Yet during his period of service to God, St. Peter often encountered many difficult moments. Today we heard in the Gospel, of the moment when he and the other Apostles were in the middle of the lake going through a great storm, and the Lord came to them walking on the water. St. Peter was the one who offered to test the Lord to find out if it was truly Him on the water, and when the Lord asked him to come towards Him, he went forth.
But for his lack of a solid faith without doubt, seeing the power of the storm and the waves, he began to falter and sink. Thus, the Lord rebuked him for his doubts after He helped him. And we know of how Peter denied Jesus three times during His Passion. It was also because of the same doubt and uncertainty, which led to fear of the retribution of the world and its powers, which led to Peter to do such things.
But the quality of Peter comes in that, he was courageous and brave, ready to take the initiative, as we know that out of all the Apostles, he was the only one in the boat to seek to walk towards the Lord, even proposing that if He is indeed the Lore, he, Peter would be able to walk on the water. Such an act, does require an incredible amount of courage and faith. Indeed, that faith was to be shaken, but it was there indeed.
And Peter eventually made the thrice profession of faith, after Jesus had risen from the dead, and when He asked him, whether he loved Him more than anyone else. In that profession of faith and love, Peter knew that he was forgiven for his denial of Jesus, and in that also, we can see the kind of faith and love which he had for the Lord, and that was why, he was made to be the Vicar of Christ on earth, and the leader of the entire Universal Church.
Meanwhile, St. Paul was once known as Saul, as a great enemy of the Church and the faithful, as some sort of an executioner, who belonged to the caste of the Pharisees, young and overly zealous, that he was blinded by his rage and youthful pursuits, seeking to destroy the Church and kill as many believers as possible. Thus, he brought the Church and the Lord much sorrow and sadness.
Yet, he was transformed from such a sinner and great enemy, into the greatest champion of the Faith, and into a figure so important and crucial to the growth of the Church and the spreading of the Good News in the early years of the Church. St. Paul as Saul encountered the Lord speaking directly to him and rebuking him for his actions on the way to Damascus, and ever since then, he repented and was converted to the Faith.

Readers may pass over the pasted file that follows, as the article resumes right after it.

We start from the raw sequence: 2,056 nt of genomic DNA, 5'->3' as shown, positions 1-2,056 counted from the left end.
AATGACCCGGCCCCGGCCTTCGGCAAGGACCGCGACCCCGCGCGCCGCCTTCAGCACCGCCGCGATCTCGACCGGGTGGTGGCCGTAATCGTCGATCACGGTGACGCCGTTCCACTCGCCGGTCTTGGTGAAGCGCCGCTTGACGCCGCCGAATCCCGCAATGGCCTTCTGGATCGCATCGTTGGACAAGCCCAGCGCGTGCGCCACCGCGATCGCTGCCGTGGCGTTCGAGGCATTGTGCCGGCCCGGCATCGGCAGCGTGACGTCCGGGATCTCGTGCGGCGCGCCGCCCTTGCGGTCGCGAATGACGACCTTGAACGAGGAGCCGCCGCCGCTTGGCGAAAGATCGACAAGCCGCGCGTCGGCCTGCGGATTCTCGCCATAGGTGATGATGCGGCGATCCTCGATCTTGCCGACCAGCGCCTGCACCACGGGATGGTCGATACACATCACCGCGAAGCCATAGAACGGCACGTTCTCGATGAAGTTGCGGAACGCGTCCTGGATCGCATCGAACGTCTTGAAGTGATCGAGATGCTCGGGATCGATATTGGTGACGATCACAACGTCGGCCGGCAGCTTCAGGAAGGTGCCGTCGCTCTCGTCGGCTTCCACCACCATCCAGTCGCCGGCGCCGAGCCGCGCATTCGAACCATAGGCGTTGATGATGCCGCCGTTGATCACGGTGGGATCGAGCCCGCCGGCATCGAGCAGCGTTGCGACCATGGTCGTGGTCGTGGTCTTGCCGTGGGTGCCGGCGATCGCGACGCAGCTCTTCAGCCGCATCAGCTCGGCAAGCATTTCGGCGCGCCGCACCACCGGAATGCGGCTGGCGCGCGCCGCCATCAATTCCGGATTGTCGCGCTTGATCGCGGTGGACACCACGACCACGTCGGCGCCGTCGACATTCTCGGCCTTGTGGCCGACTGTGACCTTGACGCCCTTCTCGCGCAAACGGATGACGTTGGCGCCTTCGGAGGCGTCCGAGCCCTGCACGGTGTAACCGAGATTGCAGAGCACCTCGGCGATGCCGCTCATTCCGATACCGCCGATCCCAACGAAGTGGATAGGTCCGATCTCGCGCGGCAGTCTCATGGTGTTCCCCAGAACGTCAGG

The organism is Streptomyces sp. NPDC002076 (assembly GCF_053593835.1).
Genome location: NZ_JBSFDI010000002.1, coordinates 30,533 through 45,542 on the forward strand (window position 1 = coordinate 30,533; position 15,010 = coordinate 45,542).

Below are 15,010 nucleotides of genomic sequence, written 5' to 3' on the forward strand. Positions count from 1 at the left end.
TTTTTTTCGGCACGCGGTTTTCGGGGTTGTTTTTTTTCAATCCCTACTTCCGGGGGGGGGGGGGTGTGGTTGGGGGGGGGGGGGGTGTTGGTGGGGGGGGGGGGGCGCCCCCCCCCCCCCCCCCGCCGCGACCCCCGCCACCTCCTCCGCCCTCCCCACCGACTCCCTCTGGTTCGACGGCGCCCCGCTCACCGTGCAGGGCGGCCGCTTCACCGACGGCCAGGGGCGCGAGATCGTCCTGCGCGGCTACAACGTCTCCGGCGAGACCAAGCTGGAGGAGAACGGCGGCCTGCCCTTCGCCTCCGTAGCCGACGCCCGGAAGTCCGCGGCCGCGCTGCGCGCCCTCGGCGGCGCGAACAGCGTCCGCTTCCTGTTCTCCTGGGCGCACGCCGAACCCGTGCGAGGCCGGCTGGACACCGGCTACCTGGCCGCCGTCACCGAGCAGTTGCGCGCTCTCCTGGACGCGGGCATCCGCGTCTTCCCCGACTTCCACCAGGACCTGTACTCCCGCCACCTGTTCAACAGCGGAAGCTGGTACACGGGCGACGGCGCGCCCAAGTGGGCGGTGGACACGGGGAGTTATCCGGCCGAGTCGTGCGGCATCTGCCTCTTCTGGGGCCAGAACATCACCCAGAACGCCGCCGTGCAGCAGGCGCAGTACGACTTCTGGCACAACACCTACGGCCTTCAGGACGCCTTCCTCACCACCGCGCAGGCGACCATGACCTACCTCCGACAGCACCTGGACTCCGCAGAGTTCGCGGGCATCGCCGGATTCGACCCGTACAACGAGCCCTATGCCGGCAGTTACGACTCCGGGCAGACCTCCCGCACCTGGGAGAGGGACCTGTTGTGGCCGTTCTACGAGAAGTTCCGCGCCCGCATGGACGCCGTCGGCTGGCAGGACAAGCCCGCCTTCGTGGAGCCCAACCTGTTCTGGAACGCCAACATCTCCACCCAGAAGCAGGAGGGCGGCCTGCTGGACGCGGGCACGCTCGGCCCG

St. Paul thereafter became a great evangeliser, who went on many journeys to different cities and places to spread the Good News, and for his works and efforts to spread the Faith to the Gentiles, he was then appropriately titled as the Apostle to the Gentiles. And together with St. Peter, they went on to Rome, the capital city of the Empire, and there they were martyred for their faith. The locations where they were martyred and buried then became the two great Basilicas we know today.
Therefore, brothers and sisters in Christ, today’s celebration of the dedication of the Basilicas of St. Peter and St. Paul is a reminder to all of us, that God seeks our salvation, and He calls us all to return to Him, all of us sinners that we may be, like St. Peter and St. Paul before us, turn from our sinfulness and path of darkness, into the light and become holy servants following the examples of the two great saints whose memory we remember today.
May Almighty God therefore, with the intercession of St. Peter and St. Paul, be hearkened to strengthen our zeal and faith, so that we may become ever faithful and loving in our lives, that eventually, at the end of the days, when He comes again, He may congratulate us for our dedication and welcome us into His eternal kingdom. God bless us all. Amen.